The Times' report included details from the secret meetings, citing 11 current and former US officials and a former Venezuelan military commander sanctioned by the US government who was involved in the secret meetings.
The Venezuelan military commander is one of many on the US government's list of sanctioned Venezuelan officials accused of serious crimes, according to the Times.
The former commander told the Times at least three factions within the Venezuelan military were plotting against the Maduro government.
The Times reported that one such rebel group made initial contact with the US government through an American embassy in a European city's capital.
White House officials back in Washington were at first worried that the meeting request was a setup in order to record a US official appearing to conspire against Maduro's government, the Times reported.
But US officials finally felt the meetings were worth the risk as they watched the crisis in the Latin American country worsen, the Times reported.
Trump's administration sent a career diplomat with instructions to attend the meetings "purely on listening mode" and not to negotiate, a senior administration official told the Times.
From their first meeting held abroad in fall 2017, the diplomat made the assessment that the Venezuelan rebels did not appear to have a detailed plan, but instead were hoping the American government would provide guidance or ideas, the Times reported.
The former Venezuelan commander told the Times that the officers never sought US military intervention: "I never agreed, nor did they propose, to do a joint operation," he told the newspaper.
During a second meeting last year, the officers requested encrypted radios for secure communication, the Times reported.
But senior officials declined the request, according to the newspaper.
A third meeting was arranged early this year, however discussions resulted in zero promises of material support or clear signs that Washington supported the rebels' plans, the Times reported.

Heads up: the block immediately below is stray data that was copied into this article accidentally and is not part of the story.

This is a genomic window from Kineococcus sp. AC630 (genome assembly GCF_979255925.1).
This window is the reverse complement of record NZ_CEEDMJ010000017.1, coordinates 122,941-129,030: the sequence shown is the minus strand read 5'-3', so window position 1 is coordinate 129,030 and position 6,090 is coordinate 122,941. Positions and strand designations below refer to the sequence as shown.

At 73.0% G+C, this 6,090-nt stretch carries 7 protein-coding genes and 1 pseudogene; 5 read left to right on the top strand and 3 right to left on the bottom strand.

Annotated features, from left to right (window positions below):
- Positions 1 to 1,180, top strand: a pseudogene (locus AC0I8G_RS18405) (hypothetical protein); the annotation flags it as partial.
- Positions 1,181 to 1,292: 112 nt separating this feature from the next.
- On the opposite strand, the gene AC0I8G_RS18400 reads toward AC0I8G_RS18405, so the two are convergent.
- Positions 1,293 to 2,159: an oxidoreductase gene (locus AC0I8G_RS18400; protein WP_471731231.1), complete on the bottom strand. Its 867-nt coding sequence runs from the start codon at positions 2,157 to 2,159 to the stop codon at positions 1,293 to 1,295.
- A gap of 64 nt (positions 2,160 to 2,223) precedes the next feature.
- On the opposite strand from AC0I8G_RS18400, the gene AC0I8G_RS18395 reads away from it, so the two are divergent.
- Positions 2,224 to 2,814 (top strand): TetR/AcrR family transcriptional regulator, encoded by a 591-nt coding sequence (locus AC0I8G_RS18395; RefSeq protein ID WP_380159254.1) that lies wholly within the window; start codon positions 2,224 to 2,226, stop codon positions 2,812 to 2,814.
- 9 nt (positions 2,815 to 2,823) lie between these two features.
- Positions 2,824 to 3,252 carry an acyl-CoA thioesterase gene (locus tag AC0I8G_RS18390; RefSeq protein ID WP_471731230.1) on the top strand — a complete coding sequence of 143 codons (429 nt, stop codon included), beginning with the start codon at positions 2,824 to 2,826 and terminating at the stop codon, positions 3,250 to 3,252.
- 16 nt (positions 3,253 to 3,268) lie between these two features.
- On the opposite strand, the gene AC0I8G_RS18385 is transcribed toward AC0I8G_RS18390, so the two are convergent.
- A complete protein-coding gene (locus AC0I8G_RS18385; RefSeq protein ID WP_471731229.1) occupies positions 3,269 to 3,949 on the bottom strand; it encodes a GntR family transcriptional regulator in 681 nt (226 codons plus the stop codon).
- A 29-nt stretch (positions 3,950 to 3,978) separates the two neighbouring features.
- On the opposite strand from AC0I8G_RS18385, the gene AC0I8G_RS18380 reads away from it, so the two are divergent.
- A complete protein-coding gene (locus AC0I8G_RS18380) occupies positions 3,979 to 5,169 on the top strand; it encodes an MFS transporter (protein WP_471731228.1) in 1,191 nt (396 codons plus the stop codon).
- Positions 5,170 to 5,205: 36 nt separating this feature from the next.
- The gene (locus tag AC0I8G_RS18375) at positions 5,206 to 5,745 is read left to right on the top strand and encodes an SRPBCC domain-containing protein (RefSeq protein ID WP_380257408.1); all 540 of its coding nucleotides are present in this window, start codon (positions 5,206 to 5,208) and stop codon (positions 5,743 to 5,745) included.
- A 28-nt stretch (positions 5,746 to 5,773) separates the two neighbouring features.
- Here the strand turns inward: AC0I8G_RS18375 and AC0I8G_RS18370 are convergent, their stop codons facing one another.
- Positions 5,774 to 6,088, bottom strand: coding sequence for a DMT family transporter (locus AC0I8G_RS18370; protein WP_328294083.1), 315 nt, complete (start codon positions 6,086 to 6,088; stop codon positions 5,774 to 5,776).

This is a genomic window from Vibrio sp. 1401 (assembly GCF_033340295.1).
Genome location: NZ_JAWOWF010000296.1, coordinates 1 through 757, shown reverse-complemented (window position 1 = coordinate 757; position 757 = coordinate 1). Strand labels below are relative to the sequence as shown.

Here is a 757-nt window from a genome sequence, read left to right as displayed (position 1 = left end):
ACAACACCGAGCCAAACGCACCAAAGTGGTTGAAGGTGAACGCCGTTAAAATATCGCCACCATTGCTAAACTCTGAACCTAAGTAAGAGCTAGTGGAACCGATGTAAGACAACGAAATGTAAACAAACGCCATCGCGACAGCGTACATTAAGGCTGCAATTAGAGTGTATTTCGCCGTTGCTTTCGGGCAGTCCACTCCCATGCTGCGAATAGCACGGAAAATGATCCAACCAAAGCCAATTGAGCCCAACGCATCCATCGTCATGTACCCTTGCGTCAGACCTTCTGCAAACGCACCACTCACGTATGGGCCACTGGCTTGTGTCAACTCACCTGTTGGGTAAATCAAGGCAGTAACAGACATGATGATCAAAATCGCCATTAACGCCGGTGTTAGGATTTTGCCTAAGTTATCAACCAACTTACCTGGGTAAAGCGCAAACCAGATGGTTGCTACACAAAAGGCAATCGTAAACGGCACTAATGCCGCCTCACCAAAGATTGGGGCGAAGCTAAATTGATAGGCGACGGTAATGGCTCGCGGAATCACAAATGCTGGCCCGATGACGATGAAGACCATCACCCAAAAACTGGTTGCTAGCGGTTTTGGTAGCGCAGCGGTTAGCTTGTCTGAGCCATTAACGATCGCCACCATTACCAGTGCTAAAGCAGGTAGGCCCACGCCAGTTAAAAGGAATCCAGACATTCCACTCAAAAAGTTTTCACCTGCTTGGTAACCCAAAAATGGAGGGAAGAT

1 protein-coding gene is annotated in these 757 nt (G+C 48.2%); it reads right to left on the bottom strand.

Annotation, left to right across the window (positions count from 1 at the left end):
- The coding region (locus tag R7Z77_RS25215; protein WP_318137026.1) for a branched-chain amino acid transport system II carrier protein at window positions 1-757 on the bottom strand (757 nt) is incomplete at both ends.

Attempts to stage a coup by Venezuelan rebels
According to the Venezuelan commander, the rebels attempted several times to stage a coup.
They were considering striking last July, when the election was held to replace the National Assembly with a new pro-Maduro legislative body called the National Constituent Assembly, the Times reported.
The plans to stage a coup moved to March, then later the May 20 election. However, both attempts were thwarted after the plans leaked, according to the Times.
The Times reported that it's unclear the amount of detail the Venezuelans shared with the Americans, yet there is indication that Maduro was aware of the secret meetings.
Once the richest country in Latin America, Venezuela has plummeted into an economic and humanitarian crisis where its people are living with food shortages, overcrowded hospitals, inflation and political turmoil. The chaos and ongoing crisis have triggered a mass exodus of Venezuelans seeking refuge in neighboring countries, ratcheting up tensions in the region.
Last month, Maduro survived an apparent assassination attempt after several drones armed with explosives flew toward him during a speech at a military parade.